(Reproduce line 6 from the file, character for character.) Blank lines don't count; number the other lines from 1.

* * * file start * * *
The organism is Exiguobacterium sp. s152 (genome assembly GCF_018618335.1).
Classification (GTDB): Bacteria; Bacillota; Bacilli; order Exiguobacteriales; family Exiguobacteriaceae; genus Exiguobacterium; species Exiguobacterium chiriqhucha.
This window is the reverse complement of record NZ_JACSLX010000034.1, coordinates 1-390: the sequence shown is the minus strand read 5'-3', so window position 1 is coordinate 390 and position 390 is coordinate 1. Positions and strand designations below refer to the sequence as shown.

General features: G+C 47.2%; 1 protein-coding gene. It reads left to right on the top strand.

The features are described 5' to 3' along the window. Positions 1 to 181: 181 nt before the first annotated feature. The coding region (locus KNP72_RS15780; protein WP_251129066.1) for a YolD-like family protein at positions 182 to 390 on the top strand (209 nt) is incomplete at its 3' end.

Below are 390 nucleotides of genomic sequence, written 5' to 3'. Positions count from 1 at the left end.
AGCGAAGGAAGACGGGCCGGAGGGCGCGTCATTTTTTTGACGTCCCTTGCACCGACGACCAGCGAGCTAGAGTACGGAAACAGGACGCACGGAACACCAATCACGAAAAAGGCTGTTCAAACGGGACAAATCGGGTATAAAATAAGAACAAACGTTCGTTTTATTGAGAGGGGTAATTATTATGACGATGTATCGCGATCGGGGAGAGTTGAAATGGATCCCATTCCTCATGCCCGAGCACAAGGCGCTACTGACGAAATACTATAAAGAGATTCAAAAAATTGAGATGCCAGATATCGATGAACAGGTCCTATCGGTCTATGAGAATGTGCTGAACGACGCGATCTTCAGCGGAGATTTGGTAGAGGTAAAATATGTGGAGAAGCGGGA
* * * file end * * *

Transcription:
Below are 390 nucleotides of genomic sequence, written 5' to 3'. Positions count from 1 at the left end.